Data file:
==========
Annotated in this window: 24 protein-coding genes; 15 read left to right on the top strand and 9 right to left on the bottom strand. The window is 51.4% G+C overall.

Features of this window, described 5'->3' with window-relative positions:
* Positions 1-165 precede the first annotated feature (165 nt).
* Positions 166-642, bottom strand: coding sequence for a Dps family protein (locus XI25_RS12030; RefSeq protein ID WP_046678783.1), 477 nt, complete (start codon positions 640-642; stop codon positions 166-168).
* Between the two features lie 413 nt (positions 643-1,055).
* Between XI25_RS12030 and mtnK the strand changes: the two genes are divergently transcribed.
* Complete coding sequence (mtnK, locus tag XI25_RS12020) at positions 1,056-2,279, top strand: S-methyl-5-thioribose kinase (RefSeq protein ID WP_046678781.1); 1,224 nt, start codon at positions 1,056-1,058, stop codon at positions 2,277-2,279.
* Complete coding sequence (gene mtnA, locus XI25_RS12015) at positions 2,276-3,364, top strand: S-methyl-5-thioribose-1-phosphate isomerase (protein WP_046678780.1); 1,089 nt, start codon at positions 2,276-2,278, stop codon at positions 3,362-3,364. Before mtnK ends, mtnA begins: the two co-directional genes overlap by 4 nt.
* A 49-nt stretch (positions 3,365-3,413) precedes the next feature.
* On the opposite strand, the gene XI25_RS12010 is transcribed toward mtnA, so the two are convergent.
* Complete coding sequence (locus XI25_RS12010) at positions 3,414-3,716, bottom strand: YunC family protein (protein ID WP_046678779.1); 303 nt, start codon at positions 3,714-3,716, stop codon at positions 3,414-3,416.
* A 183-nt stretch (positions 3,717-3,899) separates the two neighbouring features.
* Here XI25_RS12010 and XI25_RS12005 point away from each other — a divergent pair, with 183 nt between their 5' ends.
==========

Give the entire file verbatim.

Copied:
Annotated in this window: 24 protein-coding genes; 15 read left to right on the top strand and 9 right to left on the bottom strand. The window is 51.4% G+C overall.

Features of this window, described 5'->3' with window-relative positions:
* Positions 1-165 precede the first annotated feature (165 nt).
* Positions 166-642, bottom strand: coding sequence for a Dps family protein (locus XI25_RS12030; RefSeq protein ID WP_046678783.1), 477 nt, complete (start codon positions 640-642; stop codon positions 166-168).
* Between the two features lie 413 nt (positions 643-1,055).
* Between XI25_RS12030 and mtnK the strand changes: the two genes are divergently transcribed.
* Complete coding sequence (mtnK, locus tag XI25_RS12020) at positions 1,056-2,279, top strand: S-methyl-5-thioribose kinase (RefSeq protein ID WP_046678781.1); 1,224 nt, start codon at positions 1,056-1,058, stop codon at positions 2,277-2,279.
* Complete coding sequence (gene mtnA, locus XI25_RS12015) at positions 2,276-3,364, top strand: S-methyl-5-thioribose-1-phosphate isomerase (protein WP_046678780.1); 1,089 nt, start codon at positions 2,276-2,278, stop codon at positions 3,362-3,364. Before mtnK ends, mtnA begins: the two co-directional genes overlap by 4 nt.
* A 49-nt stretch (positions 3,365-3,413) precedes the next feature.
* On the opposite strand, the gene XI25_RS12010 is transcribed toward mtnA, so the two are convergent.
* Complete coding sequence (locus XI25_RS12010) at positions 3,414-3,716, bottom strand: YunC family protein (protein ID WP_046678779.1); 303 nt, start codon at positions 3,714-3,716, stop codon at positions 3,414-3,416.
* A 183-nt stretch (positions 3,717-3,899) separates the two neighbouring features.
* Here XI25_RS12010 and XI25_RS12005 point away from each other — a divergent pair, with 183 nt between their 5' ends.